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“It feels to me that China is getting the coronavirus under control,” Cook said. “You look at the numbers, they’re coming down day by day by day. And so I’m very optimistic there.”
He stressed that iPhone gets parts from “everywhere in the world,” including China, which has seen 2,744 deaths among 78,497 cases, mostly in the central province of Hubei.
“When you look at the parts that are done in China, we have reopened factories, so the factories were able to work through the conditions to open, they’re reopening,” Cook said. “They’re also in ramp. So I think of this as sort of the third phase in getting back to normal, and we’re in phase three of the ramp mode.”
Apple said last week it will likely fall short of its revenue guidance in the second quarter due to the ongoing impact of coronavirus on its operations in China.
“Work is starting to resume around the country, but we are experiencing a slower return to normal conditions than we had anticipated,” the company said.
Cook was in his home state of Alabama to help launch an educational initiative to bring coding opportunities to underserved communities, in a partnership with Birmingham City Schools.
It’s part of the tech giant‘s Community Education Initiative, which is an extension of Apple’s ConnectEd education program, which started in 2014. The initiative is active in cities like Austin, Houston, Boise, Columbus, Chicago and Nashville.
The Birmingham program is known as Education Farm, or Ed Farm, an Apple spokesperson told FOX Business.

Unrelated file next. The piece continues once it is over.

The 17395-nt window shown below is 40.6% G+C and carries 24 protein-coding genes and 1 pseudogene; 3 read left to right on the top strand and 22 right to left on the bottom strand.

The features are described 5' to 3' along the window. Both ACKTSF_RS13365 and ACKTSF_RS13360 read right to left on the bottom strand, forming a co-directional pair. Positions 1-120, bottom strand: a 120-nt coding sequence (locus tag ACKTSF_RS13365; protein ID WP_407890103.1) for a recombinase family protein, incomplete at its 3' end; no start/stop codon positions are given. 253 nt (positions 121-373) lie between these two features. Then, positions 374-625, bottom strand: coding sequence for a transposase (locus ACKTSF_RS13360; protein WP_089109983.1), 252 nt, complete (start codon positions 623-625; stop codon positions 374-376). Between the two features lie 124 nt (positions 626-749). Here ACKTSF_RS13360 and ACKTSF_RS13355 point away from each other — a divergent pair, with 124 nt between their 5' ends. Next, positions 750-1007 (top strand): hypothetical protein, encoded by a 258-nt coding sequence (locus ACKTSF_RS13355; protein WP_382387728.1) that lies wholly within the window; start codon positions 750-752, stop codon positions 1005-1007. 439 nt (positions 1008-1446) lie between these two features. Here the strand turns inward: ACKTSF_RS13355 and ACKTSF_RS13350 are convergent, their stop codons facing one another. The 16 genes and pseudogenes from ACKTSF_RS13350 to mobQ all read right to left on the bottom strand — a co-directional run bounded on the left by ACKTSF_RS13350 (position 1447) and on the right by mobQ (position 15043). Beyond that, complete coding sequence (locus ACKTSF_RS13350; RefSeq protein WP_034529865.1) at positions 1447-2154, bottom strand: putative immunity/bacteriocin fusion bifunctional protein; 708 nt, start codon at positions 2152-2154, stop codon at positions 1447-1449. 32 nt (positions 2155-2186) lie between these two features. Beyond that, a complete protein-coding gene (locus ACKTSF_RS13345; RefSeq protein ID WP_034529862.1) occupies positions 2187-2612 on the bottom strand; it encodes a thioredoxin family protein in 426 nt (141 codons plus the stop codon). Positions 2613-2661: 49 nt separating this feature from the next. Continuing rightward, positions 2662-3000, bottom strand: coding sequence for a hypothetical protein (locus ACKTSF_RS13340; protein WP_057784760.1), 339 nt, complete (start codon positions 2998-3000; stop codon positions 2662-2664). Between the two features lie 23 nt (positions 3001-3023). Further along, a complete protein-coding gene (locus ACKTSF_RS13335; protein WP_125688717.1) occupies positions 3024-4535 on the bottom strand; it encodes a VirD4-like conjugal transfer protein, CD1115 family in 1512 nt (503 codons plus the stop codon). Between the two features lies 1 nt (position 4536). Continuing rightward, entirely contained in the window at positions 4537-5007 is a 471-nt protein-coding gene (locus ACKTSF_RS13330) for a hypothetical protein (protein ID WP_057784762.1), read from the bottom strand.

Thursday’s Ed Farm launch fell on Digital Learning Day, which celebrates the advantages of learning with and about technology.
“As our society continues to evolve and advance, more and more job opportunities of the future will require digital skills, and helping our communities prepare for that is our priority,” Ed Farm Program Director Chris McCauley said in a Thursday statement.
“Our partnerships with Birmingham City Schools and the Birmingham community on [Apple’s] Teacher Fellows, Pathways and Student Fellows programs have already produced successful results, and we are thrilled at this initiative’s potential as it continues to move forward,” he added.
Birmingham Mayor Randall Woodfin, Birmingham City Schools Superintendent Lisa Herring and other community leaders were on hand for the announcement.
Cook participated in a coding demo on an iPad for students and educators and also planned to visit a fourth-grade classroom using iPads.
“With the support of Apple, the city of Birmingham, the school system and corporate partners like Alabama Power, we are experiencing a real and needed step change in educational outcomes,” Anthony Oni, chair of TechAlabama, which is partnering with Apple to bring Ed Farm to Birmingham, said.
“What’s being done here in Birmingham is transformational and can make a difference in how all schools incorporate creative innovation into education,” he added.
The tech giant pledged $100 million to its ConnectED program to bring innovative tech learning techniques to 114 underserved schools, where every student is equipped with an iPad, every teacher is equipped with a Mac computer and iPad, and every classroom is equipped with an Apple TV, according to the company.
A March report shows how iPads significantly improved student learning capabilities and test score results.
The Associated Press contributed to this report.